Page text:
Factory System

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Inventions Improve American Life

    This section will give you information of famous inventors, their inventions, and links to other sites where you could go for extra information pertaining to the topic.  As you read through the information think about how the different inventions would effect you character profile.  Keep these thoughts in mind while reading: The differences in your work before and after the invention.  Do you think the inventions REALLY benefited the American way of life?  Why or why not?  Which invention was the most beneficial to them?  Do some of these inventions effect us today?  The underlined inventors are links to websites which will give you a more indepth look at that person and their invention.


On the Farm:
    The American farmers were using the same techniques they had brought over from England up to the Revolutionary War.  They turned soil with wooden plows and cut grain with a hand sickle.  They used oxen and mules to thresh grain by trampling out the seeds.  In 1797, Charles Newbold invented the cast-iron plow.  At first the settlers were cautious to try the new method.  They believed it "poisoned" the soil, but they soon realized they were able to get much more work done using the new plow.  In 1837, a blacksmith named John Deere patented the steel plow.  It worked much better than the cast iron plow because it cut the soil at an angle rather than up and down and it was much lighter.  It could be drawn by horses which worked a lot faster than oxen.  In the 1830s, Cyrus McCormick patented a "mowing and reaping" machine.  It enabled farmers to do without large numbers of hired hands.  These last two inventions raised wheat production in the United States so much that American farmers were soon exporting a surplus to Europe.

Other Tools:
    A special bit for cutting chunks of ice large enough so they could be brought to the cities.  That way city dwellers, as well as farmers, could enjoy fresh food.  Charles Goodyear invented vulcanized rubber in 1839.  It protected boots and shoes from rain, snow, and mud and did not become sticky or melt in hot weather.  In 1846 Elias Howe invented the sewing machine, but in 1851 Singer improved it by introducing the foot treadle.  The homemaker only had to spend half and hour instead of 4 hours making and mending clothes.  Clothing was able to be mass produced in factories and it cut down 75% of the cost!  Ordinary people could afford store bought clothes. Singer also came up with two new ideas along with his sewing machine.  He advertised the sewing machines in newspapers and magazines and he also allowed his customers to pay for it in an installment plan.  His business boomed and his ideas were soon adopted by other industries.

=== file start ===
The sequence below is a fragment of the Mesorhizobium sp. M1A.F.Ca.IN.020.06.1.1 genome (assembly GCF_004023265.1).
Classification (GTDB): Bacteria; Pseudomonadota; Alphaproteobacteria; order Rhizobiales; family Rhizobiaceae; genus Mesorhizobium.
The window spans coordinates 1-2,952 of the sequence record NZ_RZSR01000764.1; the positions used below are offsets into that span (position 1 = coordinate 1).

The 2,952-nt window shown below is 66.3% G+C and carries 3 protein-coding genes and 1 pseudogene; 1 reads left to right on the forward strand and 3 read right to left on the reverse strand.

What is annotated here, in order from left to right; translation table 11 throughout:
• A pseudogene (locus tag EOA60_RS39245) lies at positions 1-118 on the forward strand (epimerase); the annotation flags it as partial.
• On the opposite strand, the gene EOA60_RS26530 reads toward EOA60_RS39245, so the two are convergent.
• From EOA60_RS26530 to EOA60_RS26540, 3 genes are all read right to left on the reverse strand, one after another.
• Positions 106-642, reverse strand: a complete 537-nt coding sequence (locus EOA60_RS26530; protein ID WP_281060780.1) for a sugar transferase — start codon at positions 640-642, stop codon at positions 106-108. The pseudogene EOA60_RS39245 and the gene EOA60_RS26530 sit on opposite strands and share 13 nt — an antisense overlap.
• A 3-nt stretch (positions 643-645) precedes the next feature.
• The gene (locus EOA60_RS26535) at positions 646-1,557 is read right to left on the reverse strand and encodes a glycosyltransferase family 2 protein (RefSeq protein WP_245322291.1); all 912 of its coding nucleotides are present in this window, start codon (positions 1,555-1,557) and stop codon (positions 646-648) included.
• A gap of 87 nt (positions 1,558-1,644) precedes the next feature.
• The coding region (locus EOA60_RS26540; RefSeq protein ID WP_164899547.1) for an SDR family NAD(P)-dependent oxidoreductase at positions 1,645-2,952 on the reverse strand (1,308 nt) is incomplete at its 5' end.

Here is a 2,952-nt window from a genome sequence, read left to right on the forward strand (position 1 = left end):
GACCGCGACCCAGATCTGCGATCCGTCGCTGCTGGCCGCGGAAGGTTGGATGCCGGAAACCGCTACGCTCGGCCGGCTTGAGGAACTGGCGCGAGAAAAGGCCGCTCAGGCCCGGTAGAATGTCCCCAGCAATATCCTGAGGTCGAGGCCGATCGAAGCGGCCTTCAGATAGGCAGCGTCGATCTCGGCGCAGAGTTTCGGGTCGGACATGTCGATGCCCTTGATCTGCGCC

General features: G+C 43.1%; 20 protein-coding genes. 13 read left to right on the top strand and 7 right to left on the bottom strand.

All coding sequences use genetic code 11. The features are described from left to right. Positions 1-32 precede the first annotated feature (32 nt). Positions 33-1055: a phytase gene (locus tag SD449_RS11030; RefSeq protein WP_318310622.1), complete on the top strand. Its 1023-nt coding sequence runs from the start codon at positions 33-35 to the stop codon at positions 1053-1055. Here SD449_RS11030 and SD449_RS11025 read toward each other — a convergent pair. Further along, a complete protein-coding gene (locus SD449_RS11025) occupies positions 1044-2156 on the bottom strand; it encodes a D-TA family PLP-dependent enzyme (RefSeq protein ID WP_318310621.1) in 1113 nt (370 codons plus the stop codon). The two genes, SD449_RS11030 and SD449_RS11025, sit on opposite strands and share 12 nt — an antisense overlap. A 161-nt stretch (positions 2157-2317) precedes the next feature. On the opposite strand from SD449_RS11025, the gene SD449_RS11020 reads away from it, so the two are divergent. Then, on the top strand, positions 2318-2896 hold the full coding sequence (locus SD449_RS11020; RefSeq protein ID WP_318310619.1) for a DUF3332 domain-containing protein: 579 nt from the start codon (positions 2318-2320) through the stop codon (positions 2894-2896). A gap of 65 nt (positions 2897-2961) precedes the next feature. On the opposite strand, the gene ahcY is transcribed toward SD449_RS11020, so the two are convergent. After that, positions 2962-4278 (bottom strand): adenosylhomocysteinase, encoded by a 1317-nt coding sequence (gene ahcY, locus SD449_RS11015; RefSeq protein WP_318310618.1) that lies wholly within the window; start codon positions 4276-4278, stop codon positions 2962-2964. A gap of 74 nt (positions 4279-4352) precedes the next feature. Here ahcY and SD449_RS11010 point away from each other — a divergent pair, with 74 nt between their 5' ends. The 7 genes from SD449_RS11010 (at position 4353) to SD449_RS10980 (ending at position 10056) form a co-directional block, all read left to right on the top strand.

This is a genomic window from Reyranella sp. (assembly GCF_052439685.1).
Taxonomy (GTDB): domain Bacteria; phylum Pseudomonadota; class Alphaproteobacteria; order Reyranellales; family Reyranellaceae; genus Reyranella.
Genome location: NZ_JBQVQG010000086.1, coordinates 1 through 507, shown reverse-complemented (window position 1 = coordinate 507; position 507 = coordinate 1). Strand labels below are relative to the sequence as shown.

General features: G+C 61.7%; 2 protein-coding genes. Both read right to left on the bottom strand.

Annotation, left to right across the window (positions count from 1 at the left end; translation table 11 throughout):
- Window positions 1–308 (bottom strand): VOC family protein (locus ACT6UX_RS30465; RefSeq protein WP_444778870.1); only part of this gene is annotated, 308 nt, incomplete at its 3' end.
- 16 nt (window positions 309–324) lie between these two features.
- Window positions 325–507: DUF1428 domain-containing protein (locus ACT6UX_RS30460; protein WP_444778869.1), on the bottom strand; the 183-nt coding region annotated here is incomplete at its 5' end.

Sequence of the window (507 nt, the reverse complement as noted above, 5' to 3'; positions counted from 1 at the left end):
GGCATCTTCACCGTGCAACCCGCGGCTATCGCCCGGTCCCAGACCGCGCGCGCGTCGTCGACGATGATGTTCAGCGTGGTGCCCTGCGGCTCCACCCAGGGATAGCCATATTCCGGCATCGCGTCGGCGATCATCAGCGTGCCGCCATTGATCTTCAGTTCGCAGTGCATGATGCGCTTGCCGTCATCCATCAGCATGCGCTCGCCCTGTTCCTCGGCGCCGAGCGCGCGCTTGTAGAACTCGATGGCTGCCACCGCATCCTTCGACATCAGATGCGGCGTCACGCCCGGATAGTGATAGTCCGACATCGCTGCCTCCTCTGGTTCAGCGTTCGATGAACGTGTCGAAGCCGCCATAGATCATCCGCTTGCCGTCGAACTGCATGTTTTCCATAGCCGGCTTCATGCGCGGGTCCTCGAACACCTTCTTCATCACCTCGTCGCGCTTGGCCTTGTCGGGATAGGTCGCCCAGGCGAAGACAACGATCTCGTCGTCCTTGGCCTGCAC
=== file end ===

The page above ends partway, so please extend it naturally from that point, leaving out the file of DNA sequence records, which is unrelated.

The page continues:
With the boom in production people were looking for faster and more direct ways of shipping their products.  Thus came about the steamboats.  In 1804, Oliver Evan of Philadelphia had designed a high pressure steam engine.  The steamboats were built of wood.  They were propelled by either a stern wheel or side wheels, and were fueled by logs from woodpiles along the riverbanks.  They were also dangerous; fires and boiler explosions were common.  By 1830s, there were some 200 steamboats on the western rivers.  Because of that freight rates and voyage time dropped dramatically.
    By 1840 there were 3,000 miles of railroad track in the United States and by 1850 there was about 10,000 miles in almost every state east of the Mississippi.  Railroad travel began to replace water travel.  It was more expensive, but freight and people reached their destinations much quicker.  Railroad also established standard time zones in the area to help the United States become more efficient.

The telegraph was invented by Samuel F. B. Morse in 1844.  The first test run went from Washington to Baltimore tapped out in Morse Code.  Railroads used the telegraphs regulary to warn engineers of safety hazards along the track.  Industries were able to communicate coast to coast with purchases and selling their product.  All of these inventions started bringing America closer together.

Divine., Breen., Frederickson., Williams. (1994) America, The People and the Dream: Turning Expansion Inward. Glenview, IL: Scott, Foresman & Co.

Faragher. (1994) Out of Many: The Industrial Revolution.  Englewood Cliffs, NJ: Prentice Hall

Jordan., (1988) The Americas: An Era of Reform.  Evanston, IL: McDougal, Littell & Co.

Websites linked to this page are listed on the teacher's page.
Picture Citations are also listed on the teacher's page.